Donatello realizes that he likes being a humanoid turtle on earth – for some reason.  The plot has virtually no reason why he would come to this realization.  Yeah, the turtles imprisoned him and treated him like shit, but that doesn’t mean the humans magically accept him – when once again besides the fact that they have to wear costumes it never really seems that bad and they never seem to be hated or discriminated.  This is like dumping your girlfriend because she pisses (allegedly) in your mouth, and then your next girlfriend pisses and shits in your mouth, so you say, “hey, maybe piss isn’t that bad.”  They return to earth and it takes them twenty-five seconds (yes twenty-five seconds) to destroy the technodrone they were building up to.  Can you imagine if it took half a minute for Luke to destroy the Death Star?  Or if they built up for three, three hour movies what some bearer of some great burden had to do, and then he destroys it in two min… okay bad example. 
Now, if they had the technodrone destroyed but saved robo-shredder for another episode, this would be tolerable.  Bad writing, but excusable perhaps – but no.  It takes them, I shit you not, fifty five seconds to destroy the giant robot they were building up as well.  I do have more episodes to highlight and deconstruct the hilarious absurdity (or absurd hilarity, take your pick) of, but I think that one episode is enough of an expression of what is more of the same.  I will say however I thought it was a bit supremacist of them to shout “Turtle Power” among their fellow reptiles, especially since it was the dinosaurs who broke into Shredder’s hideout – taking the credit of those who do all the work, you deem to be beneath you and that for without who you wouldn’t exist, what do the turtles make themselves out to be, Capitalists?  Overall, the show is very clever when it comes to jokes and self-aware humor, but shit when it comes to the actual construction of a dramatic plot – which makes me think Kevin Smith wrote it, the constant mentioning of pizza only furthering my case.  Anyone who has seen Chasing Amy or Tusk will know what I’m talking about.  I can even imagine Raphael saying, “I’m not even supposed to be here today!”  Not enough dick jokes though.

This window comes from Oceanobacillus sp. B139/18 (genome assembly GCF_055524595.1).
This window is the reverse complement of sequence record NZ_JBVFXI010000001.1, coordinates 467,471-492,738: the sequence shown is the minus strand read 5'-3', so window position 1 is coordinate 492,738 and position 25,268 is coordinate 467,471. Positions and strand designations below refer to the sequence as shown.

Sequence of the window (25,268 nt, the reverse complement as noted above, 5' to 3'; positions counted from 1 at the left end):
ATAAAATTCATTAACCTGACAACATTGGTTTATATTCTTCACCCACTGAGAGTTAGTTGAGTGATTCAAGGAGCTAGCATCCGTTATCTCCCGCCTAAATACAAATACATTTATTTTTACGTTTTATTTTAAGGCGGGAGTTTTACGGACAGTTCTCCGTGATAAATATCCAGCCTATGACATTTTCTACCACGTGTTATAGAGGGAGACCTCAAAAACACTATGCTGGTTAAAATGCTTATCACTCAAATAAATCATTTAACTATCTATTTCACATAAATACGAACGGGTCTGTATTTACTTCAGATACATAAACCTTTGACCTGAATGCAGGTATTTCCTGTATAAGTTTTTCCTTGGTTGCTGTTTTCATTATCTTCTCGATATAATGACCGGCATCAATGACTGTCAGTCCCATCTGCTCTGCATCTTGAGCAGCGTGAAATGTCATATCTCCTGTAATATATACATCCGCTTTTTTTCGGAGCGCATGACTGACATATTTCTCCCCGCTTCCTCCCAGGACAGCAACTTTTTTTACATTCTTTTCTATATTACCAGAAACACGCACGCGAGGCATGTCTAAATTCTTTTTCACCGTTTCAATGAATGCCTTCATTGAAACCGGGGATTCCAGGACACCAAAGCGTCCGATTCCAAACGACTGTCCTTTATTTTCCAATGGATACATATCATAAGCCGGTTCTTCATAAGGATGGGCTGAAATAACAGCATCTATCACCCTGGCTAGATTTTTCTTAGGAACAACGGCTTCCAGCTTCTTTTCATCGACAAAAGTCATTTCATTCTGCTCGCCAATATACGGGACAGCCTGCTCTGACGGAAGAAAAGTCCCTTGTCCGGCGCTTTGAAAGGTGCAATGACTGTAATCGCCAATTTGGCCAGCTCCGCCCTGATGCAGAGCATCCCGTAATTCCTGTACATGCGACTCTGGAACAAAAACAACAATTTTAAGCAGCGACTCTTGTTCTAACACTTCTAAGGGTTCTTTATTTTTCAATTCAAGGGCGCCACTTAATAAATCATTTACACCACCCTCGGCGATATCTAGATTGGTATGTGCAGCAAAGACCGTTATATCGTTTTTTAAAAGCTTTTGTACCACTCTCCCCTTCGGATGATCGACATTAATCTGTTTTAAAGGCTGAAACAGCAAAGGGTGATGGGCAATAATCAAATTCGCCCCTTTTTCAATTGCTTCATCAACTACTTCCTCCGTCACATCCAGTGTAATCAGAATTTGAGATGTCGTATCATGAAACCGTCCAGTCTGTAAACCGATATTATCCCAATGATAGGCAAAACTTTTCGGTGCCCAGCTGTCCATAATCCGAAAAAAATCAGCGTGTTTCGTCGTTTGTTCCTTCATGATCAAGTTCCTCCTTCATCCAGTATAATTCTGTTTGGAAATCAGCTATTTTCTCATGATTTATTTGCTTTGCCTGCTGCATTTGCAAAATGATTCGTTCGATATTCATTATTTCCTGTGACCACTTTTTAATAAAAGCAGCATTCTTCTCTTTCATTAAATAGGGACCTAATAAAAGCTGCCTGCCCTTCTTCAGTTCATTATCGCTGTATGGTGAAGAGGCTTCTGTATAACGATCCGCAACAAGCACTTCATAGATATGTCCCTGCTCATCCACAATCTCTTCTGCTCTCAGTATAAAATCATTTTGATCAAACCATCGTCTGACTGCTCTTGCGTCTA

Don’t get me wrong, even though in some respects the show is terribly written I enjoy it.  It’s eighties cheese at its finest.  The most addictive theme on the planet and Raph has sarcasm and a self-awareness that alone is worth watching the show for and is matched perhaps only by Marvel’s Deadpool.  A fine example that though a product is produced almost solely to sell toy it can despite the detrimental soul-sucking effects of Capitalism be something of some quality due-to human creativity, wit and probably the boredom that would have consumed these writers if they didn’t decide to just say fuck it, have fun with it, and have one of the turtles (and occasionally other characters) let the audience know they’re aware they’re (like all of us) just silly dancing figures on the dashboard of this gnarly ride we call life.  Kowabunga and stay cool dudes.
Oh and the new movie sucked.  I just thought that needed to be said.  The turtles were a half-way decent series that was never as great as Batman or Spidey and became far-worse than that relatively quickly.  But again, the show’s Woody Allen, Mel Brooks, Timon and Pumba essence should be appreciated.  Happy Thirtieth TMNT.

Friday, December 26, 2014

On Black Mirror Season Two Episode Two